Last summer I completed my quest of reading all 69 Caldecott Medal winners. Since then, one of my favorite children’s book authors and illustrators, David Wiesner, won the 2007 Caldecott Medal for Flotsam.
The Caldecott Medal is primarily recognition for outstanding art and illustrations, though how these illustrations work with the text of the book is a factor in its excellence. In my own list of favorites, text plays heavily into how much I like the book – almost equal in importance. Thus my list is more of a list of my picks for all around brilliance and personal all time favorites out of the 70 Medal winners.
1. Where the Wild Things Are written and illustrated by Maurice Sendak. (1964 Medal)
This is one of the most beloved children’s books of all time, and holds top spot in my heart as well. Every word, picture, and detail is imaginative and perfect.
2. Many Moons written by James Thurber and illustrated by Louis Slobodkin. (1944 Medal)
James Thurber is just as brilliant and funny while telling a children’s story. Slobodkin’s pen and color illustrations are squiggly and charming. I have no idea why someone felt the need to release a later version with different illustrations. Why redo a Caldecott winner? This is the story of a Princess named Lenore who is sick and wants the moon to make her feel well again. The story is hilarious, and the moral is wise: perspective is everything.
3. May I Bring a Friend? written by Beatrice Schenk de Regniers and illustrated by Beni Montresor. (1965 Medal)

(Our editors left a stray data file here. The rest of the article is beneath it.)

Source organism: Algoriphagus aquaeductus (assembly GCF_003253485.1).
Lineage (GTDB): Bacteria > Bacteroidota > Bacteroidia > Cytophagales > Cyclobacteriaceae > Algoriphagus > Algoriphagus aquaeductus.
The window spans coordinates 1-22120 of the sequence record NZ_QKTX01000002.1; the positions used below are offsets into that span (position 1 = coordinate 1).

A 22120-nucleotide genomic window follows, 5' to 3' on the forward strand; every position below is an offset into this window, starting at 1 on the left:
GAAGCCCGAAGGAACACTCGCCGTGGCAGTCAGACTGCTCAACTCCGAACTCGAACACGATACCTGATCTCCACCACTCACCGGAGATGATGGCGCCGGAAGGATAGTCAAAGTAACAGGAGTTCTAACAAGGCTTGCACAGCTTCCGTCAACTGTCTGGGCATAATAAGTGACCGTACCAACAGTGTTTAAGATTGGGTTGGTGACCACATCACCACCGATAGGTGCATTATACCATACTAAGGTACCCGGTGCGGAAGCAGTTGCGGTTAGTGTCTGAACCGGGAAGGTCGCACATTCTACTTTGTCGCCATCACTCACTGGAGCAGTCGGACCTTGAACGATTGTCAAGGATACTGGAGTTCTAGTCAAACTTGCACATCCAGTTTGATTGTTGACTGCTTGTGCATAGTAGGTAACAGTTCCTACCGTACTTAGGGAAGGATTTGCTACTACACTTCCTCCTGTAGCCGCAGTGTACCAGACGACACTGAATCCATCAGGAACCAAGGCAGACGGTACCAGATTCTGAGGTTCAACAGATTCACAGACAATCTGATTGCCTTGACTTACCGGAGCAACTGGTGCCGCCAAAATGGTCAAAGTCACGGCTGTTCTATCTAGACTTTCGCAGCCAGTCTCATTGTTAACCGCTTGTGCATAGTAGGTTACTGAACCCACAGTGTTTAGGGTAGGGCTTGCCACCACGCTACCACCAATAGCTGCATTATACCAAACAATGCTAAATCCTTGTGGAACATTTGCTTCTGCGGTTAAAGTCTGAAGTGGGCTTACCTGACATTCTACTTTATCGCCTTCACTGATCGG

This is a cute story of a king and queen who are friends with a small boy and invite him to meals. The boy always asks if he can bring a friend. The answer is always yes, even though he keeps bringing zoo animals as his guests! The illustrations are grand and expressive – they do a great job showing how over the top and funny it is to have animals at the dinner table.
4. Fables written and illustrated by Arnold Lobel. (1981 Medal)
I love Arnold Lobel (the imagination behind Frog and Toad), and this book is my favorite of his. Each spread is a different fable, one side for the story, and one side for the accompanying illustration. The fables are funny and creative, and they each have a fitting moral at the end. The illustrations are of the same beautiful style as the Frog and Toad books.
5. Song and Dance Man written by Karen Ackerman and illustrated by Stephen Gammell. (1989 Medal)
This is a beautifully sweet story of a grandfather revisiting his youthful days to people who appreciate it as if it were new: his grandchildren. Grandpa was a vaudeville song and dance man, and revives his music and jokes to entertain his loving audience of three. The illustrations are gorgeous and creative, with lots of bright colors.
I haven’t read all the Caldecott Honor books yet (there are 221) but here is my Top Five so far:
1. Sector 7 written and illustrated by David Wiesner (2000 Honor)
2. Zen Shorts written and illustrated by Jon J. Muth (2006 Honor)
3. What Do You Say, Dear? written by Sesyle Joslin and illustrated by Maurice Sendak (1959 Honor)
4. Peppe the Lamplighter written by Elisa Barton and illustrated by Ted Lewin (1994 Honor)
5. Lion written and illustrated by William Pene de Bois (1957 Honor)
(This post was brought over from emilyw.vox.com. Click here
for the original post and comments.)